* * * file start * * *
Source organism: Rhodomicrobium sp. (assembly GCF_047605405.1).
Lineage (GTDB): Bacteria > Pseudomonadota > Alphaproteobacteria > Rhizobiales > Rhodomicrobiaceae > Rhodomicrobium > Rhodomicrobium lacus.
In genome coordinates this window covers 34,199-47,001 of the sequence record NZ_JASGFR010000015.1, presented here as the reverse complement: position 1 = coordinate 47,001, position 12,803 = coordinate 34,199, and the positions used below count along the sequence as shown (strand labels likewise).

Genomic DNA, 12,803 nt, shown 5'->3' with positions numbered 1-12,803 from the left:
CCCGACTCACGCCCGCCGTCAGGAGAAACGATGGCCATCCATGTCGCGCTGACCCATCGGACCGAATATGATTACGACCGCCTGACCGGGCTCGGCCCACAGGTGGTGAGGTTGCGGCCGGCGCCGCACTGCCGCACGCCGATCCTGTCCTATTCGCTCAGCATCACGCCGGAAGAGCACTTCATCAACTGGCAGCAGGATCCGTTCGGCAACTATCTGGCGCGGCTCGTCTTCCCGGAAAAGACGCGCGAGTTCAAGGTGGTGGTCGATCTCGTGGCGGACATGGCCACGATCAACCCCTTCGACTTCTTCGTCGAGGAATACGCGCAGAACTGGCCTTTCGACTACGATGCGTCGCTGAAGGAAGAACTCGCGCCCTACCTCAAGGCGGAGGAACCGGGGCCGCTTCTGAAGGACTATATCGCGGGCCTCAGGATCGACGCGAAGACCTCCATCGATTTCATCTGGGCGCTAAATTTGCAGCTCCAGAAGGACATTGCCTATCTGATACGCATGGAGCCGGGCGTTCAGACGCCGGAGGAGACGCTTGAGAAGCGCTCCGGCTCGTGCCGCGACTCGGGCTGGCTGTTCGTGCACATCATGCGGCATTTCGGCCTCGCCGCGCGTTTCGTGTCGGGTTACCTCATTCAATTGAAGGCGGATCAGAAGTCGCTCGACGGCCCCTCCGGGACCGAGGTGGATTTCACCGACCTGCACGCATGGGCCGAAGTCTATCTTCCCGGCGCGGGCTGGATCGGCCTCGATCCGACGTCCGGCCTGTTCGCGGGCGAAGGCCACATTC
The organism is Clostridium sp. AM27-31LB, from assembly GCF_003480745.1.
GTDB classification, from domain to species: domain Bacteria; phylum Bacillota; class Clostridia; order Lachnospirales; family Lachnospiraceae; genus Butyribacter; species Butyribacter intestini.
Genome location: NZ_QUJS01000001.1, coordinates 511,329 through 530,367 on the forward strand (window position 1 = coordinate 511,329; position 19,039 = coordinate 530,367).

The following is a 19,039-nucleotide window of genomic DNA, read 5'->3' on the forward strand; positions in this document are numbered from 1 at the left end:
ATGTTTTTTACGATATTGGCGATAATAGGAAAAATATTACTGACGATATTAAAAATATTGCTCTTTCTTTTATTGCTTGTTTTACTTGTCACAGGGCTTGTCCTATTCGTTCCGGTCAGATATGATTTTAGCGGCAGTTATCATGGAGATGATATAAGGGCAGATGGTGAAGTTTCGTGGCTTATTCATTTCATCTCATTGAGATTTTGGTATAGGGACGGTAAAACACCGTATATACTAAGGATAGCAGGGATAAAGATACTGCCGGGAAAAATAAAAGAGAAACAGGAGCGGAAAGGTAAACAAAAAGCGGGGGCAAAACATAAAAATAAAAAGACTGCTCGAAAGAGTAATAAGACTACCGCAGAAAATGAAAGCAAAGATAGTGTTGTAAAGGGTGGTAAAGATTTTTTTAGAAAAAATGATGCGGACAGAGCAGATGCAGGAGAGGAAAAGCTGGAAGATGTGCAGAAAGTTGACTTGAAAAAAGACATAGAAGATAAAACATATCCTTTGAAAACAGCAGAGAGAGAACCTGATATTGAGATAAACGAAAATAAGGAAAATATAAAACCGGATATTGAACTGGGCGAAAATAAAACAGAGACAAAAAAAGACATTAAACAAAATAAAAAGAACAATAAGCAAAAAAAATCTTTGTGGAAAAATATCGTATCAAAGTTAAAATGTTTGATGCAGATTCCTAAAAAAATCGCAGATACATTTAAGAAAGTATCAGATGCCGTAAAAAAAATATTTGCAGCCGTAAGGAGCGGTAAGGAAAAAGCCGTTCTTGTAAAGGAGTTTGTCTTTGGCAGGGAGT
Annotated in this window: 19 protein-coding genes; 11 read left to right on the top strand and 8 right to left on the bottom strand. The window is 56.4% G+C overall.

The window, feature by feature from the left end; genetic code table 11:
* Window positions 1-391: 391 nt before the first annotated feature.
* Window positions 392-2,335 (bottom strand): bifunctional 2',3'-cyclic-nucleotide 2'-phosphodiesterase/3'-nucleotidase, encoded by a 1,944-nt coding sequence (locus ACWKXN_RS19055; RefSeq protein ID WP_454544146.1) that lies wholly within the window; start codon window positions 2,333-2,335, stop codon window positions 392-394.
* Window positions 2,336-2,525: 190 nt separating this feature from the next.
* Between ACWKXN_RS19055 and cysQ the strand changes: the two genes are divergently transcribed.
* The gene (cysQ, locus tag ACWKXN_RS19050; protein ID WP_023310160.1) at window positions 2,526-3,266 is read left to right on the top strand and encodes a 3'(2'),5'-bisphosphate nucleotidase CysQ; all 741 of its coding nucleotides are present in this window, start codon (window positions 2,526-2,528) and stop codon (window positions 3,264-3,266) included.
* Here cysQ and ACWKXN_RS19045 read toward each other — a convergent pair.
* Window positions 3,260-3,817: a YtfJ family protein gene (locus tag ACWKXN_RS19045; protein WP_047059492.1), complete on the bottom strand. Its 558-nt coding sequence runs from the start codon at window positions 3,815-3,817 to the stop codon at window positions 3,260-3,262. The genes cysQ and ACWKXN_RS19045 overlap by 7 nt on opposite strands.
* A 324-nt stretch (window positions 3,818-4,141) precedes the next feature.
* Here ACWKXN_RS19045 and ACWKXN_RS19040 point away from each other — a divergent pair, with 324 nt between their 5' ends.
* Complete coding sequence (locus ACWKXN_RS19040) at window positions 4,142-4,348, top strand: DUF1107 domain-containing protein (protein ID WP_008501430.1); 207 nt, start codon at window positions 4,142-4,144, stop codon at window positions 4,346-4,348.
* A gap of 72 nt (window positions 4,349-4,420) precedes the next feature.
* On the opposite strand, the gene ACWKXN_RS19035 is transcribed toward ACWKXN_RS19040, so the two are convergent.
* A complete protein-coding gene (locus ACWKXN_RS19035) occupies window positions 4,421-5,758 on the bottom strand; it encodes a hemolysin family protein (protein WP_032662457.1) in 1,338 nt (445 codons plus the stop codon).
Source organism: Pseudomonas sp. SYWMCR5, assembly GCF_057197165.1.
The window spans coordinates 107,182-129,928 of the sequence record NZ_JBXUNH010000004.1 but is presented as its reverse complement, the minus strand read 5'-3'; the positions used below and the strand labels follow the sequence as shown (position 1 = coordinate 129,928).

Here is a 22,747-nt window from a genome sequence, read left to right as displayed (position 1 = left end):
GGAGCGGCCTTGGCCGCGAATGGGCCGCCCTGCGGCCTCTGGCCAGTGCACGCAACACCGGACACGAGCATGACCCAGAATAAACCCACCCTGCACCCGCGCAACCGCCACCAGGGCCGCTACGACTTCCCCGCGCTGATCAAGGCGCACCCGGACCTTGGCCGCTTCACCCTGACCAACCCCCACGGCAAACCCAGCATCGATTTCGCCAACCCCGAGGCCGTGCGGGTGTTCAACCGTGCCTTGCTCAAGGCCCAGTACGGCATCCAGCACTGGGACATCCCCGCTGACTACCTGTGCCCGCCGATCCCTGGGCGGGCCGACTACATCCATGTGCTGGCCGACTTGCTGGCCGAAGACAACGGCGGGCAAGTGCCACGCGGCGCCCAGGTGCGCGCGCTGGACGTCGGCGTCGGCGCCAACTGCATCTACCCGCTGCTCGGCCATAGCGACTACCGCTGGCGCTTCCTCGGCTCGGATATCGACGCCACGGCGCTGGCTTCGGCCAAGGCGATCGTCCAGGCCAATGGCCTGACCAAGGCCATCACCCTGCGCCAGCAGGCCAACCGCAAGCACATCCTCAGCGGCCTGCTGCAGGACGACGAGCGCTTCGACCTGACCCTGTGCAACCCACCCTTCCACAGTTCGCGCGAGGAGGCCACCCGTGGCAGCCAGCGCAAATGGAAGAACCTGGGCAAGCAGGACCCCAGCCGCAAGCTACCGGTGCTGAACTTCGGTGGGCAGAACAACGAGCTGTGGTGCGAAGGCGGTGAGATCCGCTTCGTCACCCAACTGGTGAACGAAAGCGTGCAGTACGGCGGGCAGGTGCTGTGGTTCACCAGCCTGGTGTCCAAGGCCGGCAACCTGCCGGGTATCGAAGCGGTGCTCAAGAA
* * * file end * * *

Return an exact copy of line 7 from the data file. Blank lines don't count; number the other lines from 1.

GTDB classification, from domain to species: domain Bacteria; phylum Bacillota; class Clostridia; order Lachnospirales; family Lachnospiraceae; genus Butyribacter; species Butyribacter intestini.